Cilia are evolutionarily ancient organelles that can move and receive signals from their surroundings, much like antennae. Depending on the cell type, cilia can transduce mechanosensory signals or developmental signals, or propel extracellular fluid. Cilia with different functions are distinguished by distinct ciliary proteins.A region at the base of cilia called the transition zone (TZ) is critical for the regulation of ciliay protein composition. Disruption of TZ function causes a variety of ciliopathies, including polycystic kidneys, neural tube defects, and other severe developmental disorders. Despite its central role in ciliary function, how the TZ regulates ciliary composition is unknown. To address major gaps in cilia biology I will answer four questions. 1) What is the structural basis of the ciliary gate? To address this question, I will use three-dimensional Stochastic Optical Reconstruction Microscopy (3D-STORM) and Structured Illumination (SIM) to determine TZ architecture in situ in cultured primary mammalian cells. 2) What is the molecular mechanism of ciliary gating? I will use a combination of superresolution microscopy and mutational analysis to assess how access of ciliary proteins differs upon TZ perturbation. 3) How do ciliopathy mutations compromise TZ structure? I will use cryo-electron microscopy of TZs isolated from Tetrahymena thermophila to resolve how ciliopathies alter the TZ structure. 4) Do cilia with distinct functions have TZs with unique compositions? I will analyze the subcellular localization of TZ proteins in Tetrahymena and perform functional assays of specialized cilia. I hypothesize that distinct structures within the TZ comprise distinct functional modules. I also seek to elucidate how cilia with different functions, such as motile versus sensory cilia, diversify their roles potentially by differential expression of specific TZ components. My preliminary superresolution microscopy studies have revealed the precise location of several TZ components, providing the first insights into the architecture of the TZ. In addition, I have found that the TZ proteins Tectonic 2 and B9d1 localize to distinct subsets of cilia in Tetrahymena. Further investigation of TZ proteins that potentially regulate the formation, signaling, or motilit of alternate cilia in Tetrahymena will inform how specialization of cilia is achieved. Because cili organization is critical to its cellular function, establishing the TZ architecture will reveal the structural basis of ciliary gating, as well as its overall role in cell signaling and motility. Importantly, this proposed work will shed light on the mechanisms by which defects in TZ structure cause ciliopathies, and a precise molecular map of the TZ will serve as a framework for the design of novel treatments for ciliary diseases.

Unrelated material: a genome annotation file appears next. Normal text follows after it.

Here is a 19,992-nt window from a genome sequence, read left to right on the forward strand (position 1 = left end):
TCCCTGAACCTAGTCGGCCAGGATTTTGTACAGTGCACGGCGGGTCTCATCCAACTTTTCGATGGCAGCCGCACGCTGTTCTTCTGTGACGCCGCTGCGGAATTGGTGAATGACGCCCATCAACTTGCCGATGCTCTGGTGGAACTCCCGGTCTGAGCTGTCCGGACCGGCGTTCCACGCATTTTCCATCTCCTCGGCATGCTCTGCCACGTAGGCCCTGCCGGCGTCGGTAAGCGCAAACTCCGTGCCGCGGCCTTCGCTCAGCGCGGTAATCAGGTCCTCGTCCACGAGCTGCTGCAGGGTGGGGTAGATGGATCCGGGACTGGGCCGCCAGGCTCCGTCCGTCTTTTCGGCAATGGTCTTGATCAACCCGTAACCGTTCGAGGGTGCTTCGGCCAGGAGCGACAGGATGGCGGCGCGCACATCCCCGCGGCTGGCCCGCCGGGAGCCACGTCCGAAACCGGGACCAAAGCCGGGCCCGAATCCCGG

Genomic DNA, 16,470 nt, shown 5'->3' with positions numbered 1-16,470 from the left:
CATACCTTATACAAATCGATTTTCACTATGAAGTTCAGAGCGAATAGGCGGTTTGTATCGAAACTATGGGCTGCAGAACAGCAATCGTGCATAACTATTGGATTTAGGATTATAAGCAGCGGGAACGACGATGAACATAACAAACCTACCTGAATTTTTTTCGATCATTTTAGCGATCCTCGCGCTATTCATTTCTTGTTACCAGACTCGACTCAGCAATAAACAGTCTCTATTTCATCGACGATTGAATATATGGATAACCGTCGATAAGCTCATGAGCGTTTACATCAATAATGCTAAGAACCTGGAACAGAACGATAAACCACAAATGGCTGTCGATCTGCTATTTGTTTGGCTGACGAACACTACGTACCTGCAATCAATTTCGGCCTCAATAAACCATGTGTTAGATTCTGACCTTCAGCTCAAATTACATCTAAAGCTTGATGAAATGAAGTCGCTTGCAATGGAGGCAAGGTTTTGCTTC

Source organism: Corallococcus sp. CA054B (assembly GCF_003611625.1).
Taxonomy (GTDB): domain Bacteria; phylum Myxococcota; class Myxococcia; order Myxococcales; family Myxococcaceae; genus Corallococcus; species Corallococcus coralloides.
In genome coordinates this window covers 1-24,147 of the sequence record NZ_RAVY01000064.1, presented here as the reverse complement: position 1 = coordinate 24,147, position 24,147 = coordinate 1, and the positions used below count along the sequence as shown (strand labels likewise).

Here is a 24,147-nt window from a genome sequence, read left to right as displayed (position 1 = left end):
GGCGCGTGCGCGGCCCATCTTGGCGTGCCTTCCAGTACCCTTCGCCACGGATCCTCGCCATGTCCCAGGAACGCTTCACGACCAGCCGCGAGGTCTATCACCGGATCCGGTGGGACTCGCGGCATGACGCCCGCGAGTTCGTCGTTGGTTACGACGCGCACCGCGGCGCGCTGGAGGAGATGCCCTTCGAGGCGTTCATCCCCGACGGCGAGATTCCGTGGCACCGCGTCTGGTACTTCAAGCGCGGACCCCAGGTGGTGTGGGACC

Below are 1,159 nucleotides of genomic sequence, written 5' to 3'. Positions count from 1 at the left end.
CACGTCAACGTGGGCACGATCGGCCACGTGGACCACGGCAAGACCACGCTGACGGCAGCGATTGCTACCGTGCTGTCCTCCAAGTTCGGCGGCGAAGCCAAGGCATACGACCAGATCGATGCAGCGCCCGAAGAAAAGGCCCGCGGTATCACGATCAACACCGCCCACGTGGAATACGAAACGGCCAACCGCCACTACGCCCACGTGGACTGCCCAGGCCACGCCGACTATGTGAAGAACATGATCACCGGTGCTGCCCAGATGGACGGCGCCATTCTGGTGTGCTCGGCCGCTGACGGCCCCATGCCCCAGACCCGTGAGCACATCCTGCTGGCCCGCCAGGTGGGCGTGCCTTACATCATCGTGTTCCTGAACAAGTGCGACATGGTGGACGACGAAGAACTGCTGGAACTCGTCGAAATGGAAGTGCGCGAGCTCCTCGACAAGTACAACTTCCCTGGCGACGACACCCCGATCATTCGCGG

Public Health Relevance

Disruption of the structure and function of cilia causes a number of life-threatening conditions, called ciliopathies, associated with brain and spinal cord abnormalities, polydactyly, kidney cysts, retinal degeneration, obesity, and diabetes. Several ciliopathy genes encode components of the ciliary transition zone, a domain near the ciliary base. The transition zone regulates ciliary composition, but it is unclear how. Using three-dimensional, multicolor superresolution imaging. I will elucidate the structure and function of the ciliary transition zone to illuminate how it functions as the ciliary gate.

National Institute of Health (NIH)
National Institute of General Medical Sciences (NIGMS)
Postdoctoral Individual National Research Service Award (F32)
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Special Emphasis Panel (ZRG1)
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Smith, Ward
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University of California San Francisco
Schools of Medicine
San Francisco
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Shi, Xiaoyu; Garcia 3rd, Galo; Van De Weghe, Julie C et al. (2017) Super-resolution microscopy reveals that disruption of ciliary transition-zone architecture causes Joubert syndrome. Nat Cell Biol 19:1178-1188
Garcia 3rd, Galo; Reiter, Jeremy F (2016) A primer on the mouse basal body. Cilia 5:17